Jennifer Barrett is the senior editor for Drug Topics® and Total Pharmacy®.
There is currently limited data on COVID-19 vaccine safety and efficacy in pregnant and lactating women.
Results of a new study suggest that COVID-19 messenger RNA (mRNA) vaccines are immunogenic in pregnant and lactating women, including against viral variants.1
It is known that pregnant women are at an increased risk of morbidity and mortality from COVID-19, but there is currently limited data on COVID-19 vaccine safety and efficacy in this population.
The study, which was published in JAMA, investigated the immunogenicity in 103 pregnant and lactating individuals aged 18 to 45 years who received either the Pfizer of Moderna COVID-19 vaccines. Overall, 30 pregnant, 16 lactating, and 57 neither pregnant nor lactating women who received a COVID-19 mRNA vaccine and 22 pregnant and 6 nonpregnant unvaccinated women with SARS-CoV-2 infection were enrolled in the study.1
The investigators from Beth Israel Deaconess Medical Center (BIDMC) reported similar levels of vaccine-induced antibody function and T cell responses in all non-pregnant, pregnant, and lactating women after the second dose. Moreover, both pregnant and non-pregnant women who received the vaccines developed cross-reactive immune responses against the COVID-19 variants B.1.1.7 and B.1.351.1,2
“The COVID-19 mRNA vaccines raised robust immune responses in pregnant, lactating, and non-pregnant non-lactating women,” said senior corresponding author, Dan H. Barouch, MD, PhD, director of the Center for Virology and Vaccine Research at BIDMC.2 “Additionally, the vaccine-elicited antibody responses were greater than antibody responses seen after COVID-19 infections. These findings add to the emerging data that support the use of these vaccines in pregnant and lactating women.”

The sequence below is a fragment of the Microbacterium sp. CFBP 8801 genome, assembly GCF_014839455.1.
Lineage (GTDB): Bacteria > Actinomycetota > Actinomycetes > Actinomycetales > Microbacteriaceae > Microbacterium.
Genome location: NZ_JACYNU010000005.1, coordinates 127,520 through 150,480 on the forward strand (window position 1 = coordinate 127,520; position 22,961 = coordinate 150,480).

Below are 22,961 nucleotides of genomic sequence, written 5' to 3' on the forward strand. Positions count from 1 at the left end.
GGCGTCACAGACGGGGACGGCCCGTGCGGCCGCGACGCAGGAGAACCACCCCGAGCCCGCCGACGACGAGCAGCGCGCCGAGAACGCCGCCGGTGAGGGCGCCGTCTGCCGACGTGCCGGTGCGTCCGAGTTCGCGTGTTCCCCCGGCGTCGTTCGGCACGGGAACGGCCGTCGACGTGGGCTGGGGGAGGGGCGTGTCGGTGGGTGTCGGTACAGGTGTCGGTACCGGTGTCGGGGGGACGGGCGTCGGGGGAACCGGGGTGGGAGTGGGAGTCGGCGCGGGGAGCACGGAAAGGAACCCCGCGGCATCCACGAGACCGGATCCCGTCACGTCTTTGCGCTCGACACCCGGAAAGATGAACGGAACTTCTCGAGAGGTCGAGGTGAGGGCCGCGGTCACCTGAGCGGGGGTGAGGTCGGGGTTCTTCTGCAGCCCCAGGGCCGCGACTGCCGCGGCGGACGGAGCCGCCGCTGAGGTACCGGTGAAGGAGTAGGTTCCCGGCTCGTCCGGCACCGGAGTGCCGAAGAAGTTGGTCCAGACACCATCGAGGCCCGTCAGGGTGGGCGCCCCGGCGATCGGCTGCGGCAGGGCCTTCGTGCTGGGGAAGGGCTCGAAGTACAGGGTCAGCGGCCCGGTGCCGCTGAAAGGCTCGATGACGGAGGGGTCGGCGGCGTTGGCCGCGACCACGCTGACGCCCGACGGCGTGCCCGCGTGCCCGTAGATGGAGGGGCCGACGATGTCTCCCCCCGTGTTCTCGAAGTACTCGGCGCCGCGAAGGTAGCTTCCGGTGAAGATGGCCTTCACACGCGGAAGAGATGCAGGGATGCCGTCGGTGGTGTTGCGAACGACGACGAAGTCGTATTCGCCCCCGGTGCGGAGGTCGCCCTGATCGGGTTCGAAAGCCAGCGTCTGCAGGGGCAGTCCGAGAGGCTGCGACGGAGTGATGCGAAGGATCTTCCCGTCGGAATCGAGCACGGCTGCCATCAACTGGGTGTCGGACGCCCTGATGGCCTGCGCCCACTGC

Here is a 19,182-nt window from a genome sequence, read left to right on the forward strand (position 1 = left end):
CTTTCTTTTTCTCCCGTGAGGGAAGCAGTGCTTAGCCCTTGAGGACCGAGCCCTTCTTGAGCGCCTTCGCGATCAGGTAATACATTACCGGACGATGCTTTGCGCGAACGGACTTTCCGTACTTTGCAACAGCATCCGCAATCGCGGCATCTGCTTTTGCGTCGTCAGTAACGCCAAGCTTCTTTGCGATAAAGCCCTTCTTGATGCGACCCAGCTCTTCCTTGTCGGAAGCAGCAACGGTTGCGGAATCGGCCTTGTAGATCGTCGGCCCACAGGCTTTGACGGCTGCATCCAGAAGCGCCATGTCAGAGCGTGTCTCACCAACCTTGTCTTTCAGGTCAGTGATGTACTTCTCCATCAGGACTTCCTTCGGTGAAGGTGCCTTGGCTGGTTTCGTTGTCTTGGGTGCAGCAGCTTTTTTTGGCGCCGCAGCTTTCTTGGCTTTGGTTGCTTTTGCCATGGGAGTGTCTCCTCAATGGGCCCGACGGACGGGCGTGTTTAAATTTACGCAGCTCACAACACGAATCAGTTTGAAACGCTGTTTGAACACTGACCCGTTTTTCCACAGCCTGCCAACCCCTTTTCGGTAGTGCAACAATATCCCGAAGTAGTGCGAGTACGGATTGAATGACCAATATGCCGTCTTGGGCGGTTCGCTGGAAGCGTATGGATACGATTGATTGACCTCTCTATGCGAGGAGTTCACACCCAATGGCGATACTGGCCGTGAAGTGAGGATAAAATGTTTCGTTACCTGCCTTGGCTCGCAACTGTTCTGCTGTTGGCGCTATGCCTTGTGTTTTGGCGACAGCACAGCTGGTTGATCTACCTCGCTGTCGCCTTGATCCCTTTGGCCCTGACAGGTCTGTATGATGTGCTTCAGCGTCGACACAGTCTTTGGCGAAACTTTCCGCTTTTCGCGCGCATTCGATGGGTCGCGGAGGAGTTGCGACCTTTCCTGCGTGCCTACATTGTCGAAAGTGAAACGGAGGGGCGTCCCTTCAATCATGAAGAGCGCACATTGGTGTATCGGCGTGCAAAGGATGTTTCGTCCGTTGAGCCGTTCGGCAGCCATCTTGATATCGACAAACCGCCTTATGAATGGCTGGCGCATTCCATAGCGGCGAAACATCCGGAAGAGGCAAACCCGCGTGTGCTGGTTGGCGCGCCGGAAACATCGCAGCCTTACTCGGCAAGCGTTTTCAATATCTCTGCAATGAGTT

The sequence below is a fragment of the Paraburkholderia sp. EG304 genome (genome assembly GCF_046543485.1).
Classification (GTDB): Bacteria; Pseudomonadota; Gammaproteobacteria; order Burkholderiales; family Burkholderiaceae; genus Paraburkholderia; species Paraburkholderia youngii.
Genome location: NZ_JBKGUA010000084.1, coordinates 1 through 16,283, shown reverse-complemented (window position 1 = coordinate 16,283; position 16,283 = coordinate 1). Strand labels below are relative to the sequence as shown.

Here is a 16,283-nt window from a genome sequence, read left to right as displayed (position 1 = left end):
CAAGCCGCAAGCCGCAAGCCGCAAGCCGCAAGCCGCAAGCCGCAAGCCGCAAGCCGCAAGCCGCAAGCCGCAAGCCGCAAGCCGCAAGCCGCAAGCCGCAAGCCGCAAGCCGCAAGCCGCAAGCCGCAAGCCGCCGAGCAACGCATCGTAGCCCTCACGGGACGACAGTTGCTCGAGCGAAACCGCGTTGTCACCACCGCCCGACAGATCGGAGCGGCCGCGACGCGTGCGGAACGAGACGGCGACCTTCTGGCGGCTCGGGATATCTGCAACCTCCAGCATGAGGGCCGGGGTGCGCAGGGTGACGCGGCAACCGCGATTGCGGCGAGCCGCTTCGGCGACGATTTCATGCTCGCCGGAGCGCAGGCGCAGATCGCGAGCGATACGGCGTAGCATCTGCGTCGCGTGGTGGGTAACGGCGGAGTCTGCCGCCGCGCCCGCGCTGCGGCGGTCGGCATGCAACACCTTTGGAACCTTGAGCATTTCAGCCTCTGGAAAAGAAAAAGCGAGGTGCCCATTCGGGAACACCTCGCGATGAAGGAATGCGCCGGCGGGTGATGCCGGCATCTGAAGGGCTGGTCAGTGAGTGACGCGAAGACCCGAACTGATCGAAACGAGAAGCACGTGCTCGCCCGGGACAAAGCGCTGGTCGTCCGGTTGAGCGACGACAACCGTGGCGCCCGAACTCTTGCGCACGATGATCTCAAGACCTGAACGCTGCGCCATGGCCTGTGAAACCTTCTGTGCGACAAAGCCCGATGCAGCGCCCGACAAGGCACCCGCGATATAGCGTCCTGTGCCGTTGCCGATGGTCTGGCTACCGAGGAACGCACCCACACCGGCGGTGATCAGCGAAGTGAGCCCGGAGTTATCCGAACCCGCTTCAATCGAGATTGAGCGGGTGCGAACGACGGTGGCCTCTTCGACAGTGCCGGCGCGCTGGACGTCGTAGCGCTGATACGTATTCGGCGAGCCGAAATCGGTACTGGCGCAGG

According to the further analysis, vaccination also elicited binding and neutralizing antibodies in breast milk, although immunoglobulin A responses were low in breast milk, with the exception of early breast milk from participants receiving the vaccine during pregnancy. Investigators also detected binding and neutralizing antibodies in infant cord blood, suggesting efficient transplacental transfer of maternal antibodies.1
“The results of this study complement these studies by demonstrating neutralizing antibodies in both cord blood and breast milk, suggesting the possibility that newborns may be protected by maternal vaccination,” the investigators wrote.1